Maine restaurants and hotels had a record-breaking year in 2016, bringing in more than $3.6 billion in combined revenue, a 7 percent increase.

The record sales were driven by an improving economy, warm and dry weather, and Maine’s reputation as a place for food, drink and travel.

“My thinking on this is that there are more people who realize Maine can be a year-round destination,” said Steve Hewins, president and CEO of the Maine Innkeepers Association and the Maine Restaurant Association.

Every county in the state had an increase in lodging revenue in 2016, according to data from Maine Revenue Services. Franklin County, which recorded more than $16 million in sales, saw the biggest percentage increase, jumping nearly 30 percent from the year before.

Restaurant revenue rose everywhere except in Franklin, Oxford and Washington counties, the data show. Cumberland County led the way with almost $848 million, nearly a third of all restaurant revenue statewide. Portland, which has developed an international reputation for its food scene, accounted for $357.6 million of the total.

“We jokingly called it a gastronomical high tide and we’re planning for an even greater 2017,” said Jim Britt, principal at gBritt, a South Portland public relations firm specializing in the hospitality industry. Britt also organizes the annual Maine restaurant week in early March.

There seems “no end in sight to national and international media interest in Maine as a place to eat, drink and vacation,” he said.

Restaurant revenue totaled $2.6 billion, an increase of 6 percent, and lodging revenue was $950 million, an increase of almost 10 percent, according to association estimates based on data from Maine Revenue Services. Taxes on restaurant and lodging sales brought in almost $300 million in revenue for the state last year, the associations said.

Low gas prices, consumer confidence and a long, hot summer definitely played a role in boosting visitors and sales last year, as did the millions of visitors to Acadia National Park for its 100th anniversary, Hewins said.

But he also thinks a five-year marketing campaign that the Maine Office of Tourism launched in 2015 is starting to pay off. The marketing effort was aimed at getting first-time visitors to Maine and branding the state as a place to have authentic experiences. The number of visitors to Maine has grown for four straight years, with 35.8 million visitors arriving in 2016, according to the Office of Tourism’s annual report.

Sarah Diment, owner of the Beachmere Inn, a seaside resort in Ogunquit, said she’s met a number of guests in the past few years who were visiting Maine for the first time, a trend she attributes to the state’s advertising effort. Some guests told her they chose Maine because it was an unknown quantity, and they made an initial stop at her hotel before traveling elsewhere in the state.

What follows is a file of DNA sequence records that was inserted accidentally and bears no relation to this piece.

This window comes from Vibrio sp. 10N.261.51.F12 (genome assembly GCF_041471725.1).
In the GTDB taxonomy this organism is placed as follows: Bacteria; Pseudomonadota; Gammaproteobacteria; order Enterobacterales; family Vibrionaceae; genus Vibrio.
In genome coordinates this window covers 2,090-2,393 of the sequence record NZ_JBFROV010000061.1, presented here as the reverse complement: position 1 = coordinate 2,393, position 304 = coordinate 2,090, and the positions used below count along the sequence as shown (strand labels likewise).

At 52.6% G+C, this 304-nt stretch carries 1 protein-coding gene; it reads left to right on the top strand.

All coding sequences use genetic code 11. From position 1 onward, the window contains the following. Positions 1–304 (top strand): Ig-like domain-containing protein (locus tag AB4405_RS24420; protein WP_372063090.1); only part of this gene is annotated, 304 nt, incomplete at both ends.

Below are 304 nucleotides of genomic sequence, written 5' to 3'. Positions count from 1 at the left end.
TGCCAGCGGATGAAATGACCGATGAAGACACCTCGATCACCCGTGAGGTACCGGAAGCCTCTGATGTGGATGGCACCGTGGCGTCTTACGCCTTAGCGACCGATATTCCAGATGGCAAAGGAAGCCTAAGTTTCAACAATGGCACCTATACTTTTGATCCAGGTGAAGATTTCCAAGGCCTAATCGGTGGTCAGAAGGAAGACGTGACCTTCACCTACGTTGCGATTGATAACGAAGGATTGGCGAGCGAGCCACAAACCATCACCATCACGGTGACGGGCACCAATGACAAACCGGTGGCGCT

“It is not the marketing effort we are making in those states,” Diment said. “It has to be the state of Maine marketing effort.”

The hotel had a stronger than usual year in 2016 mostly because of an extended “shoulder” season, she said. Because of the mild winter, guests arrived earlier in the season and stayed later. The hotel gets lots of generational guests and is frequently booked solid during the summer high season.

“The only way we have a really strong season is to have really strong shoulder seasons,” Diment said.

An extended tourism season is boosting business at hotels in the Boothbay region, too. Ramsey Lafayette, a regional manager who oversees three establishments for Lafayette Hotels in Boothbay Harbor, said it is common to have a lot of guests into September and October.

“Where we are seeing the biggest growth is in the shoulder seasons. September has really transformed,” Lafayette said. Key to that trend are 55-and-older guests who have the time and money to spend traveling outside the traditional summer season. Online reservations make it easier for people to schedule an impromptu trip to take advantage of nice weather or go to an event, further boosting lodging sales, Lafayette said.

“My theory here is that we are seeing a reduced booking window,” he said. “People used to book vacations three months in advance, (now) they book them three days in advance.”

Although tourists make up a big segment of lodging and restaurant sales, Mainers are contributing to the trend. About two-thirds of restaurant sales are from in-state residents, said Hewins, president of the restaurant and innkeeper associations. There is a wealth of dining options across the state and it is attracting locals just as much as tourists, he said.

Restaurants employed nearly 62,000 workers, and hotels, inns and resorts employed another 17,000, the associations said. Overall, the hospitality industry employs about 12 percent of the state’s workforce.

“We know the restaurant business is driven by in-state travel,” Hewin said. “It’s not just Portland, there are a lot of restaurants that are bringing people to small urban places.

“It is just a big part of our economy, probably more so than in other states.”

Peter McGuire can be contacted at 791-6325 or at:

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